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The Sherlock Holmes statue on Baker Street in London.
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Shane Parrish writes Farnam Street

Peter Bevelin’s first book, Seeking Wisdom from Darwin to Munger, is a one of the best books you’ve never heard of. He’s just released another book, A Few Lessons from Sherlock Holmes (Kindle), aimed at those who want to improve their thinking.

I’m a big fan of Sherlock Holmes, and Peter is not the first person to explore the wisdom that can be drawn.

Maria Konnikova’s book, Mastermind: How To Think Like Sherlock Holmes, takes a deep look at Sherlock Holmes’s methodology to develop the habits of mind that will allow us to mindfully engage the world.

Peter’s book is shorter and encourages you to draw your own conclusions. He’s distilled Arthur Conan Doyle’s famous detective Sherlock Holmes into principles and quotes.

Let’s look at some of the lessons Bevelin brings to our attention.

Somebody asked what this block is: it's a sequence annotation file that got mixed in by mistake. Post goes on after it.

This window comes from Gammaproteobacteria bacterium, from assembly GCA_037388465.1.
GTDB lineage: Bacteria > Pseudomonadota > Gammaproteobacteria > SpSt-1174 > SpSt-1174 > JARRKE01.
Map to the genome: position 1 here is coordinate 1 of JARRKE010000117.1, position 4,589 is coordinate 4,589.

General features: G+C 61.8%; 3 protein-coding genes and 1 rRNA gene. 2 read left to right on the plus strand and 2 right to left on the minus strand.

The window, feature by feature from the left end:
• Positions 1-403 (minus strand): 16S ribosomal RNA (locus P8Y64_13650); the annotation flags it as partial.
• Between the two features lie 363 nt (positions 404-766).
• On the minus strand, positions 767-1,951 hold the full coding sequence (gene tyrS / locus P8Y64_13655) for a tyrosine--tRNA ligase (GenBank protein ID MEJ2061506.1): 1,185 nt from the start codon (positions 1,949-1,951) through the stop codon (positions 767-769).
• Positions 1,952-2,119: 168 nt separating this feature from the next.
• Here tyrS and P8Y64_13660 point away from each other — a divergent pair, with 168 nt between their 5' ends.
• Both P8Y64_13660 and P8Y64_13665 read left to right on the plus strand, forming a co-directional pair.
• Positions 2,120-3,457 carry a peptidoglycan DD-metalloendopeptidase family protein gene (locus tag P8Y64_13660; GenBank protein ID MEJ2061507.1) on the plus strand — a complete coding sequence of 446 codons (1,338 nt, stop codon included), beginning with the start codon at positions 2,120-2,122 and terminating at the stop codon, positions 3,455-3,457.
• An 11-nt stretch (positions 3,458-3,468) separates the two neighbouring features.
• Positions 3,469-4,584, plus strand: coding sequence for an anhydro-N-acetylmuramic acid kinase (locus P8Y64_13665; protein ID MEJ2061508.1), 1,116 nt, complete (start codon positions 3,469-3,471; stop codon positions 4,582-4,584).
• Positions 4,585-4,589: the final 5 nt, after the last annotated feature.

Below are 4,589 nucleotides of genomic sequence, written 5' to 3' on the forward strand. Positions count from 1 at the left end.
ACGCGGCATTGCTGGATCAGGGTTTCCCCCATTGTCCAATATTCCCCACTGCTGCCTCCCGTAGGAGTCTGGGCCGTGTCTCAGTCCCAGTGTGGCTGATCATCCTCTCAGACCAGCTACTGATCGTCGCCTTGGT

“What distinguishes Holmes from most mortals,” Bevelin writes, “is that he knows where to look and what questions to ask. He pays attention to the important things and he knows where to find them.”

Many ideas over a wide range of disciplines helps us gain perspective

The memory attic

So says the statistician

Knowledge doesn’t make us wise

One of the best things about Peter is how he adds outsiders to the mix. He inserts this quote from Montaigne:

Never jump to conclusions

Don’t theorize before data

Make sure facts are facts

Don’t miss the forest for the trees

Small things may be important

What we see

Take time to think things over

Peter’s books tend to become very hard to find a few months after they are released. Used editions often sell well above cover price, so if you’re interested, I’d encourage you to order A Few Lessons From Sherlock Holmes today.

This piece originally appeared on Farnam Street.

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